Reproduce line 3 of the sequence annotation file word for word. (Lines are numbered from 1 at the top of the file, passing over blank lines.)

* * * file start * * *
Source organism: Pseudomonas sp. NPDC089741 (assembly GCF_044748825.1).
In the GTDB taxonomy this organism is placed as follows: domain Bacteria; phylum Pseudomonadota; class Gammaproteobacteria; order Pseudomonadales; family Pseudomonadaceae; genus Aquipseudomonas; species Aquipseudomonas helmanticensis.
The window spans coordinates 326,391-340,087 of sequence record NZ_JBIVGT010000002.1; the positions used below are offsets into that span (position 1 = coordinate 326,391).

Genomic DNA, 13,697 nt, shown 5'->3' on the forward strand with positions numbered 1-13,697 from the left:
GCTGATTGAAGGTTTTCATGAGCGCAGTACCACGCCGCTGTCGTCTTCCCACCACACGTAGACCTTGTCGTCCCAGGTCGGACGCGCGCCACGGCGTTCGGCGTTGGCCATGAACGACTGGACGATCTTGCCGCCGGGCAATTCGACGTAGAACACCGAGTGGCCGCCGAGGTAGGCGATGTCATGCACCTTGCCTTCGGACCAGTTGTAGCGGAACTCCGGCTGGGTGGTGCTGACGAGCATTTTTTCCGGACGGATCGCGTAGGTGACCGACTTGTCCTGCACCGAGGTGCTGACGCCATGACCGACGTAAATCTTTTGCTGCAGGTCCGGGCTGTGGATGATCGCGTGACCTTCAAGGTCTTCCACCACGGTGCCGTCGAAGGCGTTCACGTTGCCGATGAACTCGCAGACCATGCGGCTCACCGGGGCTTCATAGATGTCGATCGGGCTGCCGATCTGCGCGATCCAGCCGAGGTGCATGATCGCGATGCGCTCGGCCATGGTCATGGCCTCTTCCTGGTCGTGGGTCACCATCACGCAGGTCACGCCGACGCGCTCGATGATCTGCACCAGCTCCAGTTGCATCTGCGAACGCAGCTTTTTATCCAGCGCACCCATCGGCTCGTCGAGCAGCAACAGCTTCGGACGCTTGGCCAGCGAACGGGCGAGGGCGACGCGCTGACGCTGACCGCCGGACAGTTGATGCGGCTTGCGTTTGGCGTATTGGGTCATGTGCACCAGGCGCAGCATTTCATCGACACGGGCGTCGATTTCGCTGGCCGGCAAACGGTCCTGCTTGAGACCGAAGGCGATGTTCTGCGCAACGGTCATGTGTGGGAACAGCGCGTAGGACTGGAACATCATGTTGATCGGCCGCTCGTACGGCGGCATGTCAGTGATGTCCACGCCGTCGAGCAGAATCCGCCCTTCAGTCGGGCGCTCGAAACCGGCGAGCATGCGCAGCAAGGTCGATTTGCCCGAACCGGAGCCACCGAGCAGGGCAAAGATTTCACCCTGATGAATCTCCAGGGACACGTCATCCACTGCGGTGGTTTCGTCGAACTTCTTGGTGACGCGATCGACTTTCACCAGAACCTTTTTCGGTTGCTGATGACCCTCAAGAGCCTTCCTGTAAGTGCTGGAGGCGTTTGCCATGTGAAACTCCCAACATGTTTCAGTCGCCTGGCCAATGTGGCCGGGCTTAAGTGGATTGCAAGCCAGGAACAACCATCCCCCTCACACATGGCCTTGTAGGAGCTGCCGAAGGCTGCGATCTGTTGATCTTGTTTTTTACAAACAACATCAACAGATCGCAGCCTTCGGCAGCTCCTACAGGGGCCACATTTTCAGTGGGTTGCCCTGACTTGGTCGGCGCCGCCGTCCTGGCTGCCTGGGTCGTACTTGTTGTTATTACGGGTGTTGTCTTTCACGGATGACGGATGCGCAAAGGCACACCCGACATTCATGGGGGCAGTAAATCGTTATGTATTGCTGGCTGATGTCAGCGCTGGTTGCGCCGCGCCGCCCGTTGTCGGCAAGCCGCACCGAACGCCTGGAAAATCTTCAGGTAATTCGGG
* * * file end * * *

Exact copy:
The window spans coordinates 326,391-340,087 of sequence record NZ_JBIVGT010000002.1; the positions used below are offsets into that span (position 1 = coordinate 326,391).